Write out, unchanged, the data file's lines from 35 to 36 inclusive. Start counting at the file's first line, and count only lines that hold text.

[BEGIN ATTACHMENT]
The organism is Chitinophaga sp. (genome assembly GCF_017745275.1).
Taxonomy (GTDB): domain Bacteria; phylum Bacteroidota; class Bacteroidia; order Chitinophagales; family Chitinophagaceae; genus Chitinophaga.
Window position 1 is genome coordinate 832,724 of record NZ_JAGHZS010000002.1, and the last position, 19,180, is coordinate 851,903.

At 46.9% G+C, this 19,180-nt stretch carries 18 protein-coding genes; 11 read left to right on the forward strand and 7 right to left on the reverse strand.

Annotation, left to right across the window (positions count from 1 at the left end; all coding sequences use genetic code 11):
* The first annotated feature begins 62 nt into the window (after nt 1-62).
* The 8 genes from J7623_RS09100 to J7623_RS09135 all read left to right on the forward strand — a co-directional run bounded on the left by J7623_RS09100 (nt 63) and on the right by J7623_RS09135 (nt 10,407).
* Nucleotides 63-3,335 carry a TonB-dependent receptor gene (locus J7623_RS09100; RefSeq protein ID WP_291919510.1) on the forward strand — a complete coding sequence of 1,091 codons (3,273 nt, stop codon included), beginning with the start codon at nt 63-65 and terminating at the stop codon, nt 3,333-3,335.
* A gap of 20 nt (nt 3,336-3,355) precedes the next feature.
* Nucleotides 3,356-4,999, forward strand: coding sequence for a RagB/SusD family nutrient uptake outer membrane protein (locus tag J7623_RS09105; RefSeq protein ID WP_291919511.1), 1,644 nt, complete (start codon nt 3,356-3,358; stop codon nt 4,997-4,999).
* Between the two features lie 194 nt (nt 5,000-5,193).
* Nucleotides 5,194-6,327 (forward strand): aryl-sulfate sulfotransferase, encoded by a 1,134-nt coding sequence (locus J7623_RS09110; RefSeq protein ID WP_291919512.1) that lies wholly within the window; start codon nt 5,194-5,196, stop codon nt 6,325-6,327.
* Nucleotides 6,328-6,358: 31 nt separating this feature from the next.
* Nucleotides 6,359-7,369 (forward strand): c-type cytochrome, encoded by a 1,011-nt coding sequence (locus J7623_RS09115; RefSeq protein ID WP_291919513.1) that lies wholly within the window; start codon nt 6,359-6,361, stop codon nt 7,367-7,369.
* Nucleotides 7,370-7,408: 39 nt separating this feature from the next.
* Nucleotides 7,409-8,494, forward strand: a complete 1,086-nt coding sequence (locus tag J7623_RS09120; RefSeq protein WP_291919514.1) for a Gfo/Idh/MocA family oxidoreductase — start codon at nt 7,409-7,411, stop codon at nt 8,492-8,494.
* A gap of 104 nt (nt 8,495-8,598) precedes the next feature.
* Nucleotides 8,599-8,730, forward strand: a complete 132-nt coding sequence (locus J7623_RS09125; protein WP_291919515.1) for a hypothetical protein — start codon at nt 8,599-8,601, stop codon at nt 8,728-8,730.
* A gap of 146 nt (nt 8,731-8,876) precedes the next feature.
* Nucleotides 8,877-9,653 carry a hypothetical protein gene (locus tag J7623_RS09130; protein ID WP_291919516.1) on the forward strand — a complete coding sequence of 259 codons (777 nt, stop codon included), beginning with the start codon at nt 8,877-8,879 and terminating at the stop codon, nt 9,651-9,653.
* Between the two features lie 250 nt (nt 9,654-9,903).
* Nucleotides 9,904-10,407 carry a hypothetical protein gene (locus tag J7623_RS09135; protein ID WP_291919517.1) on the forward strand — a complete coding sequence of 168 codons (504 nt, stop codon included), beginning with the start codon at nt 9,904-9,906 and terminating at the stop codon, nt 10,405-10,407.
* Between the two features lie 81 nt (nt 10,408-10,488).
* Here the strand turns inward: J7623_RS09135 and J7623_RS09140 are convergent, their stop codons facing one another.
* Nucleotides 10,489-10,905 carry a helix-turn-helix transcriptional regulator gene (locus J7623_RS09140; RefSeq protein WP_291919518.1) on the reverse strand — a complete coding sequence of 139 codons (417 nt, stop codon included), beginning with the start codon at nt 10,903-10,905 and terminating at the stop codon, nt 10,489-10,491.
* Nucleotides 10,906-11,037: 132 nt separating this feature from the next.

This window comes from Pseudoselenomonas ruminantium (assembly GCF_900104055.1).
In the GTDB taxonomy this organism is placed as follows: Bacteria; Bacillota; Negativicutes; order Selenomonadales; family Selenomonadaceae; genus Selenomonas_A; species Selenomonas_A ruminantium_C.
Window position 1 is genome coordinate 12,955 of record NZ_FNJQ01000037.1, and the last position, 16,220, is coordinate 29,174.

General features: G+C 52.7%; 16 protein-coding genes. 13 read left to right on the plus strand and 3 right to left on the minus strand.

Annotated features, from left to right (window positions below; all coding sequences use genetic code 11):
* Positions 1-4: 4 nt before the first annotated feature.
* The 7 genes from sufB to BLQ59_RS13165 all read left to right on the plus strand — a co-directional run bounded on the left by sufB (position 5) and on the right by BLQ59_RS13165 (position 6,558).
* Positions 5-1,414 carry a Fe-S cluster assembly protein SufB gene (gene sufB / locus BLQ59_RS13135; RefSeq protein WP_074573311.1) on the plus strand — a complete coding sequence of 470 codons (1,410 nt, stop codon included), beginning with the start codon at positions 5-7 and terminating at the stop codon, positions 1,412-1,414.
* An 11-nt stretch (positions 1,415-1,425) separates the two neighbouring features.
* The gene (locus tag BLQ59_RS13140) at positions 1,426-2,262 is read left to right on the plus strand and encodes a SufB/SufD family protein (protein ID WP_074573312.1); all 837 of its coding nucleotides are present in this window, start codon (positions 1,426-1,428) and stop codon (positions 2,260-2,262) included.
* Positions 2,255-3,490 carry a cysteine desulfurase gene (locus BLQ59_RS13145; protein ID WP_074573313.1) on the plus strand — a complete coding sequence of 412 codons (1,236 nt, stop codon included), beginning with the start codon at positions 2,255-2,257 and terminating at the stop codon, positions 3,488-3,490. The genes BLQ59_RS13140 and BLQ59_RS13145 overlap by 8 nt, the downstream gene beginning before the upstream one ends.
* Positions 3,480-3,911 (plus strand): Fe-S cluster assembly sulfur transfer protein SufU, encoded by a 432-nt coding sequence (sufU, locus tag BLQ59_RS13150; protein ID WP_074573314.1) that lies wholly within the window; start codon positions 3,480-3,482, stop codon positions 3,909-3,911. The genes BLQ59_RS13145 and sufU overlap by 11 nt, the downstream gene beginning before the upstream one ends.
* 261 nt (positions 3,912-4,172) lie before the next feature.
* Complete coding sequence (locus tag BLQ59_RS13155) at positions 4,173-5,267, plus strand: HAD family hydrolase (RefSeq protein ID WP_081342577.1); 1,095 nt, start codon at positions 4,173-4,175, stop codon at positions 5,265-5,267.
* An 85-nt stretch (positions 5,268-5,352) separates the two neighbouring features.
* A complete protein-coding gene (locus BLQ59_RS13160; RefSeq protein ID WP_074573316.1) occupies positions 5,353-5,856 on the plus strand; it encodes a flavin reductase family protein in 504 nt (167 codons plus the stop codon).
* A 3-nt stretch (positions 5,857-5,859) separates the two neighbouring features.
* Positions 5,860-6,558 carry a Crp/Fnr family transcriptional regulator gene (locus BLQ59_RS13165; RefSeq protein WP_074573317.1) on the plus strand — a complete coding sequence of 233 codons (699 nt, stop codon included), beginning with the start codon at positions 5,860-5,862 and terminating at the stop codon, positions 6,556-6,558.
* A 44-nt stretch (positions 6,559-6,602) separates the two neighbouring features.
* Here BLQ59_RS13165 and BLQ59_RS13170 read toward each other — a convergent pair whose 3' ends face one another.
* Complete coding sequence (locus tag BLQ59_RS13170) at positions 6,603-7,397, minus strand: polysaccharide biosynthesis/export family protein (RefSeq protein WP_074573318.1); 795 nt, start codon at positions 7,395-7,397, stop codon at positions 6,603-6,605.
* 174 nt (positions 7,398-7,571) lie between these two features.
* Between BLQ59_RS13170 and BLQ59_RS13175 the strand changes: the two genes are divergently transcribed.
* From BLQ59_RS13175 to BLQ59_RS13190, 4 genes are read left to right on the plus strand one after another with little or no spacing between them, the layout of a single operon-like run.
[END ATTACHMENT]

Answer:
* An 11-nt stretch (positions 1,415-1,425) separates the two neighbouring features.
* The gene (locus tag BLQ59_RS13140) at positions 1,426-2,262 is read left to right on the plus strand and encodes a SufB/SufD family protein (protein ID WP_074573312.1); all 837 of its coding nucleotides are present in this window, start codon (positions 1,426-1,428) and stop codon (positions 2,260-2,262) included.